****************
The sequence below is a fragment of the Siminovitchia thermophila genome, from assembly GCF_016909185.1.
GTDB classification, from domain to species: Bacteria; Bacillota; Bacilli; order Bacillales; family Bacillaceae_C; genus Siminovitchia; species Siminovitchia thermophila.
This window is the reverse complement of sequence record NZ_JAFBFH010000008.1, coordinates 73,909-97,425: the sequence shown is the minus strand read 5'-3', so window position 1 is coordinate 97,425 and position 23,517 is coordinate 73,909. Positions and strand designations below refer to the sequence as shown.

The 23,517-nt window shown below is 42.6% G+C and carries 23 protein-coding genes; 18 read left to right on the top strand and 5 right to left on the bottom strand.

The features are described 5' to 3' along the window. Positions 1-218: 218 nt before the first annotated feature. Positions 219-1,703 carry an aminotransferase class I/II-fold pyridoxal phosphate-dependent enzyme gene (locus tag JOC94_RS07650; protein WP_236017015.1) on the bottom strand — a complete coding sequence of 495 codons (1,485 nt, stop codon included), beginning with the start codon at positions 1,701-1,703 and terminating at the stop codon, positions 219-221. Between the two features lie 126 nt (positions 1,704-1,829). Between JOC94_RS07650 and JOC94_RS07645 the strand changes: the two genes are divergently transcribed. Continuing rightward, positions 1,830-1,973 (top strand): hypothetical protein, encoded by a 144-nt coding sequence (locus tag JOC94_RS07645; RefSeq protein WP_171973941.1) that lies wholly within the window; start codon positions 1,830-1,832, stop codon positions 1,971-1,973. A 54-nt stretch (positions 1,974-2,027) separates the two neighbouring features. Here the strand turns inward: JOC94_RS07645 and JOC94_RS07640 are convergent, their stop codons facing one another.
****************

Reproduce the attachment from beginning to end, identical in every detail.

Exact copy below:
The sequence below is a fragment of the Siminovitchia thermophila genome, from assembly GCF_016909185.1.
GTDB classification, from domain to species: Bacteria; Bacillota; Bacilli; order Bacillales; family Bacillaceae_C; genus Siminovitchia; species Siminovitchia thermophila.
This window is the reverse complement of sequence record NZ_JAFBFH010000008.1, coordinates 73,909-97,425: the sequence shown is the minus strand read 5'-3', so window position 1 is coordinate 97,425 and position 23,517 is coordinate 73,909. Positions and strand designations below refer to the sequence as shown.

The 23,517-nt window shown below is 42.6% G+C and carries 23 protein-coding genes; 18 read left to right on the top strand and 5 right to left on the bottom strand.

The features are described 5' to 3' along the window. Positions 1-218: 218 nt before the first annotated feature. Positions 219-1,703 carry an aminotransferase class I/II-fold pyridoxal phosphate-dependent enzyme gene (locus tag JOC94_RS07650; protein WP_236017015.1) on the bottom strand — a complete coding sequence of 495 codons (1,485 nt, stop codon included), beginning with the start codon at positions 1,701-1,703 and terminating at the stop codon, positions 219-221. Between the two features lie 126 nt (positions 1,704-1,829). Between JOC94_RS07650 and JOC94_RS07645 the strand changes: the two genes are divergently transcribed. Continuing rightward, positions 1,830-1,973 (top strand): hypothetical protein, encoded by a 144-nt coding sequence (locus tag JOC94_RS07645; RefSeq protein WP_171973941.1) that lies wholly within the window; start codon positions 1,830-1,832, stop codon positions 1,971-1,973. A 54-nt stretch (positions 1,974-2,027) separates the two neighbouring features. Here the strand turns inward: JOC94_RS07645 and JOC94_RS07640 are convergent, their stop codons facing one another.